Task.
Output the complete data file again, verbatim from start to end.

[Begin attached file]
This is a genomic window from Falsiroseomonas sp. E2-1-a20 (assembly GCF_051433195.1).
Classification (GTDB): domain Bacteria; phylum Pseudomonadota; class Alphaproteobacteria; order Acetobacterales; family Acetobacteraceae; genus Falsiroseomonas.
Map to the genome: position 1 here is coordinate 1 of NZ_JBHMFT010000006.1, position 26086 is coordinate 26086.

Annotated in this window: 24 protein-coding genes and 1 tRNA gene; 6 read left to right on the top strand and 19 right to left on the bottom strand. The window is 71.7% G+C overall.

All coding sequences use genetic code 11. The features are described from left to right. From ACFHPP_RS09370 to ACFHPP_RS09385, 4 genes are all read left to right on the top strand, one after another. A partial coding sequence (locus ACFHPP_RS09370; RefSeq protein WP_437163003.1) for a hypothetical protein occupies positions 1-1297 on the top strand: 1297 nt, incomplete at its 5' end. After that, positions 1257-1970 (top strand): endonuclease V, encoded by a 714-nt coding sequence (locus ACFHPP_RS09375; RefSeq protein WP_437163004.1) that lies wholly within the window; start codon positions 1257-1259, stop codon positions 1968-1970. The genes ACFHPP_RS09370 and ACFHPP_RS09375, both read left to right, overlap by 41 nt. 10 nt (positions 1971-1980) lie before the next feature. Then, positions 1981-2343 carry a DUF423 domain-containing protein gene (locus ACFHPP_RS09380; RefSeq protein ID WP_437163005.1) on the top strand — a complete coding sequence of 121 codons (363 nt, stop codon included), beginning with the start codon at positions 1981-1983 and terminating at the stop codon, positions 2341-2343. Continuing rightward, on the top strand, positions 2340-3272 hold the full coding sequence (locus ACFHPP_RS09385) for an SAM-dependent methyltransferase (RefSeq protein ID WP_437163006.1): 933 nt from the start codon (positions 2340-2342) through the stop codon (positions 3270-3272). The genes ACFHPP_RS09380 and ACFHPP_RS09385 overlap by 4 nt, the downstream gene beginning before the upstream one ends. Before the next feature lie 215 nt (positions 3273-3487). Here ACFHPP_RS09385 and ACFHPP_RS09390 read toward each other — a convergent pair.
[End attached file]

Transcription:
This is a genomic window from Falsiroseomonas sp. E2-1-a20 (assembly GCF_051433195.1).
Classification (GTDB): domain Bacteria; phylum Pseudomonadota; class Alphaproteobacteria; order Acetobacterales; family Acetobacteraceae; genus Falsiroseomonas.
Map to the genome: position 1 here is coordinate 1 of NZ_JBHMFT010000006.1, position 26086 is coordinate 26086.

Annotated in this window: 24 protein-coding genes and 1 tRNA gene; 6 read left to right on the top strand and 19 right to left on the bottom strand. The window is 71.7% G+C overall.

All coding sequences use genetic code 11. The features are described from left to right. From ACFHPP_RS09370 to ACFHPP_RS09385, 4 genes are all read left to right on the top strand, one after another. A partial coding sequence (locus ACFHPP_RS09370; RefSeq protein WP_437163003.1) for a hypothetical protein occupies positions 1-1297 on the top strand: 1297 nt, incomplete at its 5' end. After that, positions 1257-1970 (top strand): endonuclease V, encoded by a 714-nt coding sequence (locus ACFHPP_RS09375; RefSeq protein WP_437163004.1) that lies wholly within the window; start codon positions 1257-1259, stop codon positions 1968-1970. The genes ACFHPP_RS09370 and ACFHPP_RS09375, both read left to right, overlap by 41 nt. 10 nt (positions 1971-1980) lie before the next feature. Then, positions 1981-2343 carry a DUF423 domain-containing protein gene (locus ACFHPP_RS09380; RefSeq protein ID WP_437163005.1) on the top strand — a complete coding sequence of 121 codons (363 nt, stop codon included), beginning with the start codon at positions 1981-1983 and terminating at the stop codon, positions 2341-2343. Continuing rightward, on the top strand, positions 2340-3272 hold the full coding sequence (locus ACFHPP_RS09385) for an SAM-dependent methyltransferase (RefSeq protein ID WP_437163006.1): 933 nt from the start codon (positions 2340-2342) through the stop codon (positions 3270-3272). The genes ACFHPP_RS09380 and ACFHPP_RS09385 overlap by 4 nt, the downstream gene beginning before the upstream one ends. Before the next feature lie 215 nt (positions 3273-3487). Here ACFHPP_RS09385 and ACFHPP_RS09390 read toward each other — a convergent pair.